I understand that there is a full range of versions and interpretations of Judasim and the ways a temple chooses to practice, just as there are in other religions. I learned that Jews can identify anywhere from Orthodox/Conservative all the way to Liberal/Reform, just as Christians in my faith communities can identify anywhere from Catholic or Conservative all the way to Pentecostal/Evangelical. For this temple specifically, it was eye-opening to see and hear their own ways of practicing their faith on a regular basis. West London Synagogue is a Reform Jewish congregation and their facility was founded in 1840, making it the oldest Reform synagogue. It is one of the oldest among the 409 synagogues in the UK. Some highlights from my observations of this experience include:

• Hebrew readings and writings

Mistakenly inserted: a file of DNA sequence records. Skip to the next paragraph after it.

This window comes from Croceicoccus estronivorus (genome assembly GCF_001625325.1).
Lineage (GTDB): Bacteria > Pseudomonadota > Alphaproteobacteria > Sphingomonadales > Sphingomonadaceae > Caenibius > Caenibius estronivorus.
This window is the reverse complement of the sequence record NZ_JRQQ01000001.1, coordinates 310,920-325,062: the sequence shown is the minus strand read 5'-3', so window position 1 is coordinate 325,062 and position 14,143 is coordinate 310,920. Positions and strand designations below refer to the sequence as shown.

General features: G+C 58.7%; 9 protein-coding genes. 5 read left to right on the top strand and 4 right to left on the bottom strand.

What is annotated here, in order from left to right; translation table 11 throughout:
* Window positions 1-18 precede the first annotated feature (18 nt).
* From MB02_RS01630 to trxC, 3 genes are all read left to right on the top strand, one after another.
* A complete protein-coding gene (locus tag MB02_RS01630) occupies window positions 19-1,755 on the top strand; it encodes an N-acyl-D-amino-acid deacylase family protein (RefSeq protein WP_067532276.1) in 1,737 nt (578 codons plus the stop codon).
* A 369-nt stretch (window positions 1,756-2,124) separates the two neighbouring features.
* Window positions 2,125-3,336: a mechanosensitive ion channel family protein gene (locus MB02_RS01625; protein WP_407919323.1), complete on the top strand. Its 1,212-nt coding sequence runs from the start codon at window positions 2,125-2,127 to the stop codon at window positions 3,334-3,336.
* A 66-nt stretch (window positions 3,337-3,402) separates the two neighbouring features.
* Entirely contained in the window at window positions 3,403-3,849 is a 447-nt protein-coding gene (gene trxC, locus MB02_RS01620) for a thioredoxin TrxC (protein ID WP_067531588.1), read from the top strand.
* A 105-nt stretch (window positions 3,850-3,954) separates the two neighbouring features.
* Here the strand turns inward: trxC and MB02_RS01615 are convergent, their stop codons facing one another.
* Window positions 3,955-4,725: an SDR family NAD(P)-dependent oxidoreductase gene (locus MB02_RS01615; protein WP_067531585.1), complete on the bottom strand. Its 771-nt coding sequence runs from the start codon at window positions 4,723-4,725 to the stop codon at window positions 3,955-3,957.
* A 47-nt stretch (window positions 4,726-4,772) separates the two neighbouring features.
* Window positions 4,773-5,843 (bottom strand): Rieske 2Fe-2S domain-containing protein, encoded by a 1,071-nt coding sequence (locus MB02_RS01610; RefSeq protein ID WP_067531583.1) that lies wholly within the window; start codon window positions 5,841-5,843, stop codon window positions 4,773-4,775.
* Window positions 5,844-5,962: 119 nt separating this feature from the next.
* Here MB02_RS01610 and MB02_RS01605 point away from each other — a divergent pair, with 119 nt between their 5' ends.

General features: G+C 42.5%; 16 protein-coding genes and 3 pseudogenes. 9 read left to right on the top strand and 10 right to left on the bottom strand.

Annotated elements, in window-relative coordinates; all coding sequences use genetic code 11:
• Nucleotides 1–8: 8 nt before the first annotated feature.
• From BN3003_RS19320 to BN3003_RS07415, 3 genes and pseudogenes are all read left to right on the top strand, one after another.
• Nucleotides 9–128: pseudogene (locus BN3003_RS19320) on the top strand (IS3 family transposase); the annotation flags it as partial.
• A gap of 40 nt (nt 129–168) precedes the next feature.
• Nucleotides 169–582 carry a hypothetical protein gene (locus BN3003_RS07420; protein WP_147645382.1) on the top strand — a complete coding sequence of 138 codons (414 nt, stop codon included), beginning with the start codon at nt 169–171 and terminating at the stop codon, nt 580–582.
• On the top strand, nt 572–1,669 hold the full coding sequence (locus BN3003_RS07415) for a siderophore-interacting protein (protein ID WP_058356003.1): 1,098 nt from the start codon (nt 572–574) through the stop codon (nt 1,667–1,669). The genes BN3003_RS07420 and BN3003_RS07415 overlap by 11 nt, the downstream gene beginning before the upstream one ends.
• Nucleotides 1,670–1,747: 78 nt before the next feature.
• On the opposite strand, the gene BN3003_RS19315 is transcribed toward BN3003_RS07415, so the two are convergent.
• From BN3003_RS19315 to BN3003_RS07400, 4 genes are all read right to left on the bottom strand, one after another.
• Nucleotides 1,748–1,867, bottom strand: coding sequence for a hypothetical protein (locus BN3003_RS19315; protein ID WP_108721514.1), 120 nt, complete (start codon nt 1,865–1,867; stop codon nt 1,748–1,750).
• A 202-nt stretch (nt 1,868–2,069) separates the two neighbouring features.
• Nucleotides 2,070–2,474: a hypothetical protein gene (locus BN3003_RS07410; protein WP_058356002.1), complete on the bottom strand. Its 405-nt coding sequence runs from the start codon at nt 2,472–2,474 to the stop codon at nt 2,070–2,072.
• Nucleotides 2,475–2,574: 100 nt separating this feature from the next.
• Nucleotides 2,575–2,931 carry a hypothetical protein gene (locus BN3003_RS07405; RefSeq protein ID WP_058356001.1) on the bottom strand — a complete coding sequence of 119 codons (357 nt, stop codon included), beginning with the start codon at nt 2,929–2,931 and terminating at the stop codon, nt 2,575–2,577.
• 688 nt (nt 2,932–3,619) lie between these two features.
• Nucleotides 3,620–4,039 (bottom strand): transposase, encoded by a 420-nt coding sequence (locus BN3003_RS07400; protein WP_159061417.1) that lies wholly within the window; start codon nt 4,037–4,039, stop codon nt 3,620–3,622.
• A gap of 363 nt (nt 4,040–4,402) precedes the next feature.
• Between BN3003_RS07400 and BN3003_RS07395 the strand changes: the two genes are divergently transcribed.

• head coverings

• the uses of the Torah

• symbolism on their walls and ceilings

Anne, our “guide” for the morning, explained how if you were to chisel on stone with your right hand, it would be awkward to go left-to-right (how we are used to reading), and that carving/chipping right-to-left (how their books and documents are written out) would’ve been much easier. Once realizing this, we see why their Torah and Hebrew texts are written and documented this way. This temple still maintains the tradition of head coverings in their sanctuary even when a service is not going on- so the males were asked to wear a kippah for our time inside. I was surprised to learn that no one may ever touch the original Torah copies, which are kept in scrolls with protection and adornments, up at the back of the stage. Lastly, different symbols painted and carved onto the temple walls and ceilings almost all had complex meanings or symbolized something. Anne pointed out the three stars of David (layered over one another) and explained how Jewish festivals and events start the night before the day of the event, after the first three night stars are out in the sky.

These are only a few of the things I saw and learned at the West London Synagogue but they were very interesting for me to experience. I see this class’ quick view into the Jewish culture as a snippet of what there is to learn from this community.